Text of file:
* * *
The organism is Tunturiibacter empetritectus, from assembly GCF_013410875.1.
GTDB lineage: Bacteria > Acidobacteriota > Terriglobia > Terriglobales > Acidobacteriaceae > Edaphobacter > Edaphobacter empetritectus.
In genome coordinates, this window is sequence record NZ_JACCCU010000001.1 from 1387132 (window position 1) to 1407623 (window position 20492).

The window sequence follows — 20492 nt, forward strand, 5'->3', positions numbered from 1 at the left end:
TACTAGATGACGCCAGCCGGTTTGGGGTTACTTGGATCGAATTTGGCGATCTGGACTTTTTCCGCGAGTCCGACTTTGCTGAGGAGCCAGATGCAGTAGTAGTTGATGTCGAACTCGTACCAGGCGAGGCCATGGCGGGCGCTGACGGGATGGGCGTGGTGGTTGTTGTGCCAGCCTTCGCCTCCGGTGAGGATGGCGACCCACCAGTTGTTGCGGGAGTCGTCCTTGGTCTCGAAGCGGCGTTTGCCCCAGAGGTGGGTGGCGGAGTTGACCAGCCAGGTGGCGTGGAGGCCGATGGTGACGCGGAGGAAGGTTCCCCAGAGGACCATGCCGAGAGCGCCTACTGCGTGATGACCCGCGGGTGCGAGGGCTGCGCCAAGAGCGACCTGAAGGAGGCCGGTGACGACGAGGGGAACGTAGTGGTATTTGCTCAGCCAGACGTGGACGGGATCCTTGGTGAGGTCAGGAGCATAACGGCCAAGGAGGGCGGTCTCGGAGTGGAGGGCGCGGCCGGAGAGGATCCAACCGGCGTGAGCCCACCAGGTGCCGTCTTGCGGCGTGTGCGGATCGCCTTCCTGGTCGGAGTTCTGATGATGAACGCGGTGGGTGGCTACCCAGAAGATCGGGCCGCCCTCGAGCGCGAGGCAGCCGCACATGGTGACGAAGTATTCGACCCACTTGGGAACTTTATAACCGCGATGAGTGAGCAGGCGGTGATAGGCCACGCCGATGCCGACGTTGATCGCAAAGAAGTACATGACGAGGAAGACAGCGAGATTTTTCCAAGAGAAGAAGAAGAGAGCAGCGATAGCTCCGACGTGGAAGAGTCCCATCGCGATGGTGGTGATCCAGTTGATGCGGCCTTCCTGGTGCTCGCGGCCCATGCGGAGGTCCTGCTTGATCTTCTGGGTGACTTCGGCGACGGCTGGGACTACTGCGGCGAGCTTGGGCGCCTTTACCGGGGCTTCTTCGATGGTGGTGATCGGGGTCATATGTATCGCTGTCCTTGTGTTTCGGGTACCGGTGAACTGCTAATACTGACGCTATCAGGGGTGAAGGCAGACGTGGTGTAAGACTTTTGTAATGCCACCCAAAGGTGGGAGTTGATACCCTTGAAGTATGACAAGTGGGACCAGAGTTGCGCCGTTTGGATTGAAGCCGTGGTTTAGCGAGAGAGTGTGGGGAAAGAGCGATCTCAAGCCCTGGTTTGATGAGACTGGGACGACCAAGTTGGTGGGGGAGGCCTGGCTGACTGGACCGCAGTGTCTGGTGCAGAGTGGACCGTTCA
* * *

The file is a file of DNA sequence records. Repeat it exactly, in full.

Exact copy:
The organism is Tunturiibacter empetritectus, from assembly GCF_013410875.1.
GTDB lineage: Bacteria > Acidobacteriota > Terriglobia > Terriglobales > Acidobacteriaceae > Edaphobacter > Edaphobacter empetritectus.
In genome coordinates, this window is sequence record NZ_JACCCU010000001.1 from 1387132 (window position 1) to 1407623 (window position 20492).

The window sequence follows — 20492 nt, forward strand, 5'->3', positions numbered from 1 at the left end:
TACTAGATGACGCCAGCCGGTTTGGGGTTACTTGGATCGAATTTGGCGATCTGGACTTTTTCCGCGAGTCCGACTTTGCTGAGGAGCCAGATGCAGTAGTAGTTGATGTCGAACTCGTACCAGGCGAGGCCATGGCGGGCGCTGACGGGATGGGCGTGGTGGTTGTTGTGCCAGCCTTCGCCTCCGGTGAGGATGGCGACCCACCAGTTGTTGCGGGAGTCGTCCTTGGTCTCGAAGCGGCGTTTGCCCCAGAGGTGGGTGGCGGAGTTGACCAGCCAGGTGGCGTGGAGGCCGATGGTGACGCGGAGGAAGGTTCCCCAGAGGACCATGCCGAGAGCGCCTACTGCGTGATGACCCGCGGGTGCGAGGGCTGCGCCAAGAGCGACCTGAAGGAGGCCGGTGACGACGAGGGGAACGTAGTGGTATTTGCTCAGCCAGACGTGGACGGGATCCTTGGTGAGGTCAGGAGCATAACGGCCAAGGAGGGCGGTCTCGGAGTGGAGGGCGCGGCCGGAGAGGATCCAACCGGCGTGAGCCCACCAGGTGCCGTCTTGCGGCGTGTGCGGATCGCCTTCCTGGTCGGAGTTCTGATGATGAACGCGGTGGGTGGCTACCCAGAAGATCGGGCCGCCCTCGAGCGCGAGGCAGCCGCACATGGTGACGAAGTATTCGACCCACTTGGGAACTTTATAACCGCGATGAGTGAGCAGGCGGTGATAGGCCACGCCGATGCCGACGTTGATCGCAAAGAAGTACATGACGAGGAAGACAGCGAGATTTTTCCAAGAGAAGAAGAAGAGAGCAGCGATAGCTCCGACGTGGAAGAGTCCCATCGCGATGGTGGTGATCCAGTTGATGCGGCCTTCCTGGTGCTCGCGGCCCATGCGGAGGTCCTGCTTGATCTTCTGGGTGACTTCGGCGACGGCTGGGACTACTGCGGCGAGCTTGGGCGCCTTTACCGGGGCTTCTTCGATGGTGGTGATCGGGGTCATATGTATCGCTGTCCTTGTGTTTCGGGTACCGGTGAACTGCTAATACTGACGCTATCAGGGGTGAAGGCAGACGTGGTGTAAGACTTTTGTAATGCCACCCAAAGGTGGGAGTTGATACCCTTGAAGTATGACAAGTGGGACCAGAGTTGCGCCGTTTGGATTGAAGCCGTGGTTTAGCGAGAGAGTGTGGGGAAAGAGCGATCTCAAGCCCTGGTTTGATGAGACTGGGACGACCAAGTTGGTGGGGGAGGCCTGGCTGACTGGACCGCAGTGTCTGGTGCAGAGTGGACCGTTCA